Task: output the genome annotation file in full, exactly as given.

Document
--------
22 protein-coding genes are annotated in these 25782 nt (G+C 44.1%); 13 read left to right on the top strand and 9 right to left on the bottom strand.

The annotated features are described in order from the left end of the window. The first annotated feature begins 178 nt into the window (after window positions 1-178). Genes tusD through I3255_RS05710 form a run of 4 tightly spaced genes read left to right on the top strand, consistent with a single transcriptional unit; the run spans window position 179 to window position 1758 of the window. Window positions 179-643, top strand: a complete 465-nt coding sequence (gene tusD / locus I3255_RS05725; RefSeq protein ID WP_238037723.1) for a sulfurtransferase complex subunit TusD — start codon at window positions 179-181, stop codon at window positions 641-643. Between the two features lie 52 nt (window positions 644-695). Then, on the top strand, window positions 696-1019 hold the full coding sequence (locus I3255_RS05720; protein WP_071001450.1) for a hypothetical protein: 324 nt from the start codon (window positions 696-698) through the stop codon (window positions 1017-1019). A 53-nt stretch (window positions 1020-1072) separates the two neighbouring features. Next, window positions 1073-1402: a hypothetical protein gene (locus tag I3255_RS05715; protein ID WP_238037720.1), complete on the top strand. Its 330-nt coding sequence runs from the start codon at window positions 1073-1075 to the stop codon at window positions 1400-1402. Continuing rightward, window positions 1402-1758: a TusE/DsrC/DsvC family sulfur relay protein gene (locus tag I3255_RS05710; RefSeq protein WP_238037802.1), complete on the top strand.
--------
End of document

22 protein-coding genes are annotated in these 25782 nt (G+C 44.1%); 13 read left to right on the top strand and 9 right to left on the bottom strand.

The annotated features are described in order from the left end of the window. The first annotated feature begins 178 nt into the window (after window positions 1-178). Genes tusD through I3255_RS05710 form a run of 4 tightly spaced genes read left to right on the top strand, consistent with a single transcriptional unit; the run spans window position 179 to window position 1758 of the window. Window positions 179-643, top strand: a complete 465-nt coding sequence (gene tusD / locus I3255_RS05725; RefSeq protein ID WP_238037723.1) for a sulfurtransferase complex subunit TusD — start codon at window positions 179-181, stop codon at window positions 641-643. Between the two features lie 52 nt (window positions 644-695). Then, on the top strand, window positions 696-1019 hold the full coding sequence (locus I3255_RS05720; protein WP_071001450.1) for a hypothetical protein: 324 nt from the start codon (window positions 696-698) through the stop codon (window positions 1017-1019). A 53-nt stretch (window positions 1020-1072) separates the two neighbouring features. Next, window positions 1073-1402: a hypothetical protein gene (locus tag I3255_RS05715; protein ID WP_238037720.1), complete on the top strand. Its 330-nt coding sequence runs from the start codon at window positions 1073-1075 to the stop codon at window positions 1400-1402. Continuing rightward, window positions 1402-1758: a TusE/DsrC/DsvC family sulfur relay protein gene (locus tag I3255_RS05710; RefSeq protein WP_238037802.1), complete on the top strand.